The Library as the Heart of Learning

Even as the idea of a library as the main place to find information wanes, the library still serves an important role as a student learning space. To keep up with students’ use patterns, many academic libraries have undergone renovations and space reconfigurations to create group study spaces, cafes, and even classrooms within the library, yet libraries still struggle with managing both crowded and underutilized spaces. How can academic libraries maximize the space available to students, and plan for their needs with the greatest efficiency? To find out, Cha & Kim surveyed 252 diverse students about how they use library space, and how environmental attributes affect their choices—and rather than focusing on levels of student satisfaction with current arrangements, they directly examined the students’ preferences.

Usually, user satisfaction is closely related to indoor environmental quality and aesthetic appearance. Yet the students in this study weren’t terribly concerned about indoor air quality attributes, aesthetics, or even space attributes like the distance from entrance, a window view, and accessibility to facilities. The attributes that mattered most to students were amount of space, noise level, crowdedness, comfort of furnishing, and cleanliness. Essentially, students across the board look for a clean, quiet, uncrowded space with comfortable furniture that was big enough to suit their needs (whether individually or in study groups). Some student characteristics seemed to affect the strength of preference for some of the other attributes: frequent library visitors placed less importance on the distance to the entrance than students who occasionally used the library, women were more concerned with thermal conditions and sound privacy, and graduate students cared more about air quality than undergrads.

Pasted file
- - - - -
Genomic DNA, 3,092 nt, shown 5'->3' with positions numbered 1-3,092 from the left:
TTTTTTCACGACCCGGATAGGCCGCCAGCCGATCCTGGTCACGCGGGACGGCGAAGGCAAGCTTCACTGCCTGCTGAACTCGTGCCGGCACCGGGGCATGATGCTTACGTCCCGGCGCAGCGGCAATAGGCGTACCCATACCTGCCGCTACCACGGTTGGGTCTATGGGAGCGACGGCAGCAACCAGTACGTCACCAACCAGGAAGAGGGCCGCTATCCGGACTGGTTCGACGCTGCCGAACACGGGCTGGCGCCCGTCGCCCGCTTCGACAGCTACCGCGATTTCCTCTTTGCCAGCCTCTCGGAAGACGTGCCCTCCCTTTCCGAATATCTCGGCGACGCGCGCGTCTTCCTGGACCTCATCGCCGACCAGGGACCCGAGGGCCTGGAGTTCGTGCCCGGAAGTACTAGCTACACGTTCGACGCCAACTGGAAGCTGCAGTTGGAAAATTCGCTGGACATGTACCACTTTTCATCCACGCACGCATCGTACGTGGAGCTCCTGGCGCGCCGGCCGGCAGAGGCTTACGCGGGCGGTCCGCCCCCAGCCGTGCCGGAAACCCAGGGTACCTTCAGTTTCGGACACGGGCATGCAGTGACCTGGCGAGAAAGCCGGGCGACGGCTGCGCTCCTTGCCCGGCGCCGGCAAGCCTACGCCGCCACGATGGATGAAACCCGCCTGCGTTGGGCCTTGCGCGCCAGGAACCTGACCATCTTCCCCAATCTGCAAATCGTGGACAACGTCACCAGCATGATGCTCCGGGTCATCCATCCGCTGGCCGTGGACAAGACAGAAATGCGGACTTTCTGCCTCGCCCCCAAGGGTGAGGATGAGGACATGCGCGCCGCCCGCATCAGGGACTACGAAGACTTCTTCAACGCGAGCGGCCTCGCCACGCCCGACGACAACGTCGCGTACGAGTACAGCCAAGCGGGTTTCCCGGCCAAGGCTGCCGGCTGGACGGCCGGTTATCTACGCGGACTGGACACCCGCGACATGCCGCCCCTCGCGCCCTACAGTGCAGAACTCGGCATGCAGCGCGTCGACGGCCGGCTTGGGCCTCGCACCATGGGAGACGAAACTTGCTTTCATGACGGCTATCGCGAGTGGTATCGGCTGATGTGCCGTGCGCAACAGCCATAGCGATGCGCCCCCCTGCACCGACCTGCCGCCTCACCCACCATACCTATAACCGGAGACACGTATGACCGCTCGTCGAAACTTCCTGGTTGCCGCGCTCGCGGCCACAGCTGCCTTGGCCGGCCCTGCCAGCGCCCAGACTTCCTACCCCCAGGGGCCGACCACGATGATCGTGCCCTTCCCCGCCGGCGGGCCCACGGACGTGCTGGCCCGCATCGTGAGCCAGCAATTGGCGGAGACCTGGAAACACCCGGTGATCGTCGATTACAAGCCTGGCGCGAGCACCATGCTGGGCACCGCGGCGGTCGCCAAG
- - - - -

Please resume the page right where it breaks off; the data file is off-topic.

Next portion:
Another interesting finding reflects the importance of the library as a space for student activities. Only two percent of the surveyed students stayed in the library for less than an hour, while slightly over half stayed for more than three hours. The campus library is definitely a place where students are willing to spend a good part of their day, so it makes sense to try to create a space that will best help them succeed in their study efforts.

While providing a comfortable space for all students and all activities is probably impossible (or at least, very inefficient), especially in older buildings or urban campuses, understanding students’ spatial choices can help with efficient space design. If a library typically accommodates more of a particular type of student, it makes sense to focus on the attributes that matter more to those students. Though amount of space, noise level, crowdedness, comfort of furnishing, and cleanliness held as the most important attributes across the board in this study, it might be risky to generalize the findings to students in other institutions. Academic libraries with the ability to alter their physical space configurations would be wise to conduct their own surveys so they can design the best possible space for their students.

Cha, S. H., & Kim, T. W. (2015). What Matters for Students’ Use of Physical Library Space? The Journal of Academic Librarianship, 41(3), 274-279.